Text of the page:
#    # Introduction to MapReduce - Filter > Map > Reduce

Languages like Python, Javascript, and many other have a set of functions for working with lists as sort of a pipeline. These are called filter, map and reduce. These functions are originally from functional programming languages like lisp. Essentially these functions allows you to write clean code and might I add more efficient code. For this article I'll be using javascript, but you can apply the concept to any language which these functions are available.

First we'll go through these 3 functions one by one and try to visualize what happens inside of them.

## Filter

This function acts as a gatekeeper which filters the elements of the input list or array by the function that is given to it. From the above image it is clear that the function will only let elements whose the function f(x) is true are only allowed to the resulting array.

• for loop
``````const arr = [ 6, 8, 12, 4, 23, 1 ];

const resultArray = [];

for (var i = 0; i < arr.length; i++) {
if (arr[i] < 10) {
resultArray.push(arr[i]);
}
}

// resultArray <- [6, 8, 4, 1]
``````
• filter function
``````const arr = [ 6, 8, 12, 4, 23, 1 ];

const resultArray = arr.filter(function (num) {
return num < 10;
});

// resultArray <- [6, 8, 4, 1]
``````

## Map

As the name implies it maps stuff, but mainly arrays or lists. If you can remember from mathematics there's this thing called functions f(x) where it maps a set to another set, nominally called domain and co-domain. As you can see from the above image map is sort of a sliding function that goes over an array and create a new array according to the function that you provided.

• for loop
``````const arr = [ 6, 8, 12, 4, 23, 1 ];

const resultArray = [];

for (var i = 0; i < arr.length; i++) {
resultArray.push(2 * arr[i]);
}

// resultArray <- [12, 16, 24, 8, 46, 2]
``````
• map function
``````const arr = [ 6, 8, 12, 4, 23, 1 ];

const resultArray = arr.map(function (num) {
return 2 * num;
});

// resultArray <- [12, 16, 24, 8, 46, 2]
``````

## Reduce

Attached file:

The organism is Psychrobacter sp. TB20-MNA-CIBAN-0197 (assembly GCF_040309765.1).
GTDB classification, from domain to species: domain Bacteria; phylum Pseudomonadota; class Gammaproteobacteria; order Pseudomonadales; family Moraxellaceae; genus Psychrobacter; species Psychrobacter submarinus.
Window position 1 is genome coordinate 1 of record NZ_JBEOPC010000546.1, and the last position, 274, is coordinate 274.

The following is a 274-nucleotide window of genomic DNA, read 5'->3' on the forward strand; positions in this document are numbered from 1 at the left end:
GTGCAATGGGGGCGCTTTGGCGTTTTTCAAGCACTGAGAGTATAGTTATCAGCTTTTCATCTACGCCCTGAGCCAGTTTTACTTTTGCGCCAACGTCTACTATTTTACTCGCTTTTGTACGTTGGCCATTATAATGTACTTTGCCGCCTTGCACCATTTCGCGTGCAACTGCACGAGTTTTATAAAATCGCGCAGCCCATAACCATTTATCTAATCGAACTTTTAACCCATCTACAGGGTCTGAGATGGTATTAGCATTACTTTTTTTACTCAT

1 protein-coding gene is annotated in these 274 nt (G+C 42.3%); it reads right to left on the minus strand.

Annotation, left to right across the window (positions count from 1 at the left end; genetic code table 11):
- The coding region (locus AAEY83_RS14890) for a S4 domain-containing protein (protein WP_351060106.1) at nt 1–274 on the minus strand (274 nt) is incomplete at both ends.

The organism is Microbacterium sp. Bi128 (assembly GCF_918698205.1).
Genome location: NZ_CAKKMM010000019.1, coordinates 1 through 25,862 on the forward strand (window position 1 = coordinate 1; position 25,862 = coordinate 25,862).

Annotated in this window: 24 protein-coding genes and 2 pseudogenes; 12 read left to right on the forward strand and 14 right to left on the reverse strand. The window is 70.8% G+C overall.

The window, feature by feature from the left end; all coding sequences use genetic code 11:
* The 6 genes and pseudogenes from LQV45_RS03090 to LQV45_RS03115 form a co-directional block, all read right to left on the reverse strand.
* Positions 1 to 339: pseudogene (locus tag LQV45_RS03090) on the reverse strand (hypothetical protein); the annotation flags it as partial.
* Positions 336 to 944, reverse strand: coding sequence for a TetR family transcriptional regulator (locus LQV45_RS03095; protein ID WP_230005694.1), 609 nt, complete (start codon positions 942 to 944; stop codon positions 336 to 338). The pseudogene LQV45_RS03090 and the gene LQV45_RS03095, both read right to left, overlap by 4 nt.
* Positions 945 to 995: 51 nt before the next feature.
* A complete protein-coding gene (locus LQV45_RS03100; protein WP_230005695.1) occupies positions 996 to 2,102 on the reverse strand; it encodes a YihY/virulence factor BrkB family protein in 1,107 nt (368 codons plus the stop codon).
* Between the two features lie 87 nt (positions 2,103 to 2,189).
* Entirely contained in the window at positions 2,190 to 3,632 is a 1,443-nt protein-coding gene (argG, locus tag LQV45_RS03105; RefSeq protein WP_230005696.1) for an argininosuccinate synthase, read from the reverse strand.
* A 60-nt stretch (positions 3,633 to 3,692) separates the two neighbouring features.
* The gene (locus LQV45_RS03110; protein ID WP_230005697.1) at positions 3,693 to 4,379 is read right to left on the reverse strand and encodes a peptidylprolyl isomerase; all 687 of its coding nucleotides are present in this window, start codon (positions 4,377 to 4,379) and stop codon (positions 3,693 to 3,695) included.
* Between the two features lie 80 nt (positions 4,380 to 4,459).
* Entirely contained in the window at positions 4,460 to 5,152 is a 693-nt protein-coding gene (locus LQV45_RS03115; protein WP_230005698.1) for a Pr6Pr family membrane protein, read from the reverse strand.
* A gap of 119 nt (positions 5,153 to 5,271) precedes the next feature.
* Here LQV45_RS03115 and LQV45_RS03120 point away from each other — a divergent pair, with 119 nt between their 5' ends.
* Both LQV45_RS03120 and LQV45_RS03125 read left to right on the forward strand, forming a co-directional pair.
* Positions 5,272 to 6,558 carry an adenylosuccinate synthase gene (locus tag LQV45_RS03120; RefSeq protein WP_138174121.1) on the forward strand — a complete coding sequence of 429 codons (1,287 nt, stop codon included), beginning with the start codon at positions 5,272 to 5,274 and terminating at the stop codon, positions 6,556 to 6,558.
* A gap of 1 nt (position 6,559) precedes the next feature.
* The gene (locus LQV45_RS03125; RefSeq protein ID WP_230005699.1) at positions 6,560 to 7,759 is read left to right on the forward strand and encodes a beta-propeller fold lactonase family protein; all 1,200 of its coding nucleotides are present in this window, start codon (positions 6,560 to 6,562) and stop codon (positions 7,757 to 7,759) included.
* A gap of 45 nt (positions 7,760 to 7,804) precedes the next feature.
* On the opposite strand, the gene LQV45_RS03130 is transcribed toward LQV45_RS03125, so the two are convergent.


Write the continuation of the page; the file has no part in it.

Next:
This is actually bit tricky to understand, but when you finally get it, it's really not that complicated. So to understand reduce, you have to think of accumilation or aggregation. The image below will help with the visualization of the reduce function. For this example I've choosen a simple task, to calculate the total of the elements of an array. But you can use it for all sorts of stuff. Below I'll show the code for doing the above task using the for loop as well as using the reduce function.

``````const arr = [ 6, 8, 12, 4, 23, 1 ];

let total = 0;

for (var i = 0; i < arr.length; i++) {
total += arr[i];
}

// total <- 54
``````
``````const arr = [ 6, 8, 12, 4, 23, 1 ];

const total = arr.reduce(function (total, currentValue) {
}, 0); // <- 0 is important, it is the initial value of total

// total <- 54
``````

As you can see the reduce function reduces the amount of code and also makes the code more cleaner.

#### Complex Problem

Lets say that we have an array of objects sort of like this,

``````const people = [
{
name: 'John',
age: 32,
occupation: 'Manager'
},
{
name: 'Chris',
age: 24,
occupation: 'Programmer'
},
{
name: 'Will',
age: 14,
occupation: 'Student'
},
...
]

// get names as an array
const names = people.map((p) => { // short form of a function
return p.name;
});

// names <- ['John', 'Chris', 'Will', ...]

// get people with occupation = 'Programmer'
const programmers = people.filter((p) => {
return p.occupation === 'programmer';
});

// programmers <- [{ name: 'Chris', age: 24, occupation: 'Programmer' }, ...]

// get names of people of age >= 18
const adultNames = people.filter((p) => {
return p.age >= 18;
}).map((p) => {
return p.name;
});

// adultNames <- ['John', 'Chris', ...]
``````

As you can see map, reduce and filter functions are really powerful when they are chained to create sort of a pipeline for your data. Hope this article helped to clear out some things about these 3 functions.

Happy Coding!